When I was 12, I met someone who would soon become one of my best friends, at least for a season. Our story of friendship began when we attended the same youth group. Our shared passion of music and poetry bonded us together during some of the worst years of our lives. Throughout our teens we joined forces writing lyrics and playing guitar, talking about what we wanted in the future, and looking forward to what lay ahead for our lives.
When I was 22, the same girl who had once been my playmate and free-spirited confidant, entangled herself in a dangerous downward spiral of addiction. I would be lying if I said I was empathetic at the time. Since she didn't quite fit into my idea of what someone was supposed to be, I did the only thing I knew how to do then: I tried to change her. I understood she was hurting, but what I couldn't understand is how she could be driven to go into harm's way for a high.
How could this girl be so selfish? I thought. How could she do this to her family? How could she do this to me?
I did the best thing at the time. I distanced myself and put limitations and conditions on our friendship. I judged her. But, really, what else can a naïve twenty-something do? I was ignorant of her suffering because I didn't understand addiction.
If I could go back in time, I'd wish my friend would have tried to change me. To oppose my criticism and help me understand her irrational one-track mind and the ache in her soul she sought so desperately to fill. I wish she would have told me what it means to be addicted.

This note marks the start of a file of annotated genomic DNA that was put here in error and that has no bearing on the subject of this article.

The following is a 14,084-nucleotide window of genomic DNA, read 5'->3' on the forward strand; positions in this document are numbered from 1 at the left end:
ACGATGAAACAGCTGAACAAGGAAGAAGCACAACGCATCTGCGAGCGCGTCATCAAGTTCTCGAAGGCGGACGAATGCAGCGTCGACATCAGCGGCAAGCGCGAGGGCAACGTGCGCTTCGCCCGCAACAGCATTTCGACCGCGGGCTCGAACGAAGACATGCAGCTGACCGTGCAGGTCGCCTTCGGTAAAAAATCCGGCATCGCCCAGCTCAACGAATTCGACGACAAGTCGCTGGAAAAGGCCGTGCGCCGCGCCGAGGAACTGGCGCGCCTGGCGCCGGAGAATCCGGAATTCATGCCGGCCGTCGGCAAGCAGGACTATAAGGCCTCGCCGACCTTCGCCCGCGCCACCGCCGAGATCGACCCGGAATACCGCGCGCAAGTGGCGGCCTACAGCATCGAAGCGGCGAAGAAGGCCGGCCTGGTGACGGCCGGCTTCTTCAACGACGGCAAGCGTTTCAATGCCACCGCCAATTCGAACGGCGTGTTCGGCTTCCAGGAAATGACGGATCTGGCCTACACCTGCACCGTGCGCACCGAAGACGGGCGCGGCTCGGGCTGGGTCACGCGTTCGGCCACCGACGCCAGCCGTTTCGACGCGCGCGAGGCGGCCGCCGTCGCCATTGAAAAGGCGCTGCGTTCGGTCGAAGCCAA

I wish she would have argued louder than my judgmental glares, straight past my narrow-mind, until she collided head on with my deepest fear—that the friend I had found in her was gone. Sure, for a while she was. But I wish she would have told me that all she needed was a hug.
She may have not said it with words, but if I had listened more closely, I would have heard her plea for unconditional love in every self-destructive action. Every time she overdosed or took a hit, sold her body for drugs, or wandered homelessly in the streets just to be closer to a high, she was telling her loved ones what she really needed. I wish she would have told me it was nothing I said or did that caused her to be this way. I wish she would have told me she had a problem. But how could she feel safe with me if I only pushed her away to protect myself from hurting?
Eight years have passed and, by God's grace, my friend has been sober for over one year. Reconnecting with her has helped me understand more about addiction than judging her actions ever could. Finally, I know now what I wish I knew then all because I was able to see my friend as she is, not as something she isn't—someone who has to walk her own path to healing.